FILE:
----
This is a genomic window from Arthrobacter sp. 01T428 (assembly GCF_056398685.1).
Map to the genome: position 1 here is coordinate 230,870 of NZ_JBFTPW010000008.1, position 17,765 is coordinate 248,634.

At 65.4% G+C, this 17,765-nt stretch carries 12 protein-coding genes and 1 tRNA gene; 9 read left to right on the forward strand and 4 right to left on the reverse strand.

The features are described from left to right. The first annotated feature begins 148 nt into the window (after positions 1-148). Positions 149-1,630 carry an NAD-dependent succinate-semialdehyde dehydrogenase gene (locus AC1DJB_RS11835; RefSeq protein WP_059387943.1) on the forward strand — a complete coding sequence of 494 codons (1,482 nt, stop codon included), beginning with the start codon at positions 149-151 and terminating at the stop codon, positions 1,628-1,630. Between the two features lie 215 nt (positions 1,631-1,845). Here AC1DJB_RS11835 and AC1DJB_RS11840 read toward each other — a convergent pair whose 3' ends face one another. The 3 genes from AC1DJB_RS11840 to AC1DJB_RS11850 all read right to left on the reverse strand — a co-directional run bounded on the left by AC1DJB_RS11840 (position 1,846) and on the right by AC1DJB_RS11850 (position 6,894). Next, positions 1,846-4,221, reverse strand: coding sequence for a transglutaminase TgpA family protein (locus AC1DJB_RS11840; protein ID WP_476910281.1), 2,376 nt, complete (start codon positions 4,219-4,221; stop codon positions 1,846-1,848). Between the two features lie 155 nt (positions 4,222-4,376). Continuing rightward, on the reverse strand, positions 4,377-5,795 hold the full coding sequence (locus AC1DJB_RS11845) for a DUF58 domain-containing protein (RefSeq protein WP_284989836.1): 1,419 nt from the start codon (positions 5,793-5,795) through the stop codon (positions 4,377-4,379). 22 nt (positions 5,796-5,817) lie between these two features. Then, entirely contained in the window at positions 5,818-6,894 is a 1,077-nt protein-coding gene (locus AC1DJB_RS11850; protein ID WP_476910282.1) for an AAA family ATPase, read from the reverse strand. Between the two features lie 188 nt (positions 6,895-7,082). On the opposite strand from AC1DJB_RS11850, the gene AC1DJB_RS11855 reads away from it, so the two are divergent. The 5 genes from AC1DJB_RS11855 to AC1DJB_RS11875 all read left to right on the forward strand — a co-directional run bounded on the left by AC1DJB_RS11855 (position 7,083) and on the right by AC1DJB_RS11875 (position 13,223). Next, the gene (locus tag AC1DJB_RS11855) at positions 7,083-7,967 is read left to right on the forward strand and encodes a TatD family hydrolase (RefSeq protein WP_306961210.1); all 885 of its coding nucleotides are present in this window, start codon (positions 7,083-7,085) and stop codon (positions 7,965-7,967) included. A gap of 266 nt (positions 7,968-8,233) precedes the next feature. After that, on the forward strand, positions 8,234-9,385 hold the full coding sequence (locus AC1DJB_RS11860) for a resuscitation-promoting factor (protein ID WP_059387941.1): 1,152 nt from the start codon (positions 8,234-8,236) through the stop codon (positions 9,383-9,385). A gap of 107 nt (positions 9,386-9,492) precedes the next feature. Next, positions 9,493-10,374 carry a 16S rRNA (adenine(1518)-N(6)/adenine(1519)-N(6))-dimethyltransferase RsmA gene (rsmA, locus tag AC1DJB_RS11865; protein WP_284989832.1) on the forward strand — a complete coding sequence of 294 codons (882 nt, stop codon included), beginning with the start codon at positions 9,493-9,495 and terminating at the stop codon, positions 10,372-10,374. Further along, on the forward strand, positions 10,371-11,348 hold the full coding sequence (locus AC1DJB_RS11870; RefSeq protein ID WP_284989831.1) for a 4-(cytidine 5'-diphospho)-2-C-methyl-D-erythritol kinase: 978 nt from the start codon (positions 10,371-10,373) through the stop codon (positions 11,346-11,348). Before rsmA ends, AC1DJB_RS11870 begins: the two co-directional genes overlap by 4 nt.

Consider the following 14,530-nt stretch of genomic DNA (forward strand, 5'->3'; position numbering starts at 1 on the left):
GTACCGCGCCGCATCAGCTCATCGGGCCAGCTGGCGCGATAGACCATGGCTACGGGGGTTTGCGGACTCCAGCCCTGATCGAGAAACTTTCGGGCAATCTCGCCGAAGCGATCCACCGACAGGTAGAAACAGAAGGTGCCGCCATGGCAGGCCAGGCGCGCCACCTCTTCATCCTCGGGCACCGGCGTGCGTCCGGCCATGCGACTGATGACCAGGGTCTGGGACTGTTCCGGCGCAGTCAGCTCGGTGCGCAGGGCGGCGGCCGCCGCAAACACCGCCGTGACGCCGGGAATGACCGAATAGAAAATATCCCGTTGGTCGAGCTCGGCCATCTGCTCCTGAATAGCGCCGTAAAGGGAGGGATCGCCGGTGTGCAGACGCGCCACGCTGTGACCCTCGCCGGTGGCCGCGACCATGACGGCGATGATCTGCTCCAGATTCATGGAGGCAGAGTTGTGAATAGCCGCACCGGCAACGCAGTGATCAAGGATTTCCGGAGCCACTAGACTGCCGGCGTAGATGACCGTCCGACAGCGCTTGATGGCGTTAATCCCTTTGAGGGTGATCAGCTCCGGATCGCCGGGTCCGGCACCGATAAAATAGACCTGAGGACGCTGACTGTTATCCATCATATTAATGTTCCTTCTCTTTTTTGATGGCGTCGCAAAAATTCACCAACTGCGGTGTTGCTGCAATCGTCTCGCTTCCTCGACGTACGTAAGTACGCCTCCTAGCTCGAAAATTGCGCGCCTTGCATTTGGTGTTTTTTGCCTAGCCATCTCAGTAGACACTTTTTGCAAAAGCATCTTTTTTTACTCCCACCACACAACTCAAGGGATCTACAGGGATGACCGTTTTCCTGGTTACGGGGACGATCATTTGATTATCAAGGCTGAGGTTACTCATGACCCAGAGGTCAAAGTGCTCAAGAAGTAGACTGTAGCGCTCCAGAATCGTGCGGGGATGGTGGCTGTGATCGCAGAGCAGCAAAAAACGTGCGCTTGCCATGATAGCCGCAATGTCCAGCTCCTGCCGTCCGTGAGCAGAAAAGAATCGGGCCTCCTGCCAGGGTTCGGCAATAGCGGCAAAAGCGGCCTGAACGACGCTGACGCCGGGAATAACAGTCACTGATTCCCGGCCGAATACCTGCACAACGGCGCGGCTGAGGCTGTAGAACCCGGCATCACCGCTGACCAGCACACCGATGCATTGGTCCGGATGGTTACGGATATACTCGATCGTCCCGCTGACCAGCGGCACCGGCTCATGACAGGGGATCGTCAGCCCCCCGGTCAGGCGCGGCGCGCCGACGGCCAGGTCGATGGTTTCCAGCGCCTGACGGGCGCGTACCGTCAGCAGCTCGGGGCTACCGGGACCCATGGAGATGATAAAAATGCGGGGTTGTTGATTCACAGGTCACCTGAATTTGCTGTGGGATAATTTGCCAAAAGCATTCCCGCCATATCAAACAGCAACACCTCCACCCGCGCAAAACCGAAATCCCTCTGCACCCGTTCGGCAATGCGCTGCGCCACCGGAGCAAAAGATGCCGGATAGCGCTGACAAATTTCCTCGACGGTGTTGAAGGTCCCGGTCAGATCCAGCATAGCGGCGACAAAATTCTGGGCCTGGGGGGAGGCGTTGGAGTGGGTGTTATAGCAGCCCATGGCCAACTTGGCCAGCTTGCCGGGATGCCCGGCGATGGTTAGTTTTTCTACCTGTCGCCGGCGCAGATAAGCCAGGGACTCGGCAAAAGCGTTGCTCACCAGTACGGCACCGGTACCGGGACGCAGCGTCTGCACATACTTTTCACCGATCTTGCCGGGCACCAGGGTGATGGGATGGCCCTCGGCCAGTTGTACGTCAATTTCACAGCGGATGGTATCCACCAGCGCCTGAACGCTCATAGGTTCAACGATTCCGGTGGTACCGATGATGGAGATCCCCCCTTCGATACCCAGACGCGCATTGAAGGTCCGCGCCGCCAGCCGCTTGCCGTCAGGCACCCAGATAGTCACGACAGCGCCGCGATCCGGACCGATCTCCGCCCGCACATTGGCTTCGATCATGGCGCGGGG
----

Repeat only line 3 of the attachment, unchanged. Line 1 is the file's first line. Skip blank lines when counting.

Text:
At 65.4% G+C, this 17,765-nt stretch carries 12 protein-coding genes and 1 tRNA gene; 9 read left to right on the forward strand and 4 right to left on the reverse strand.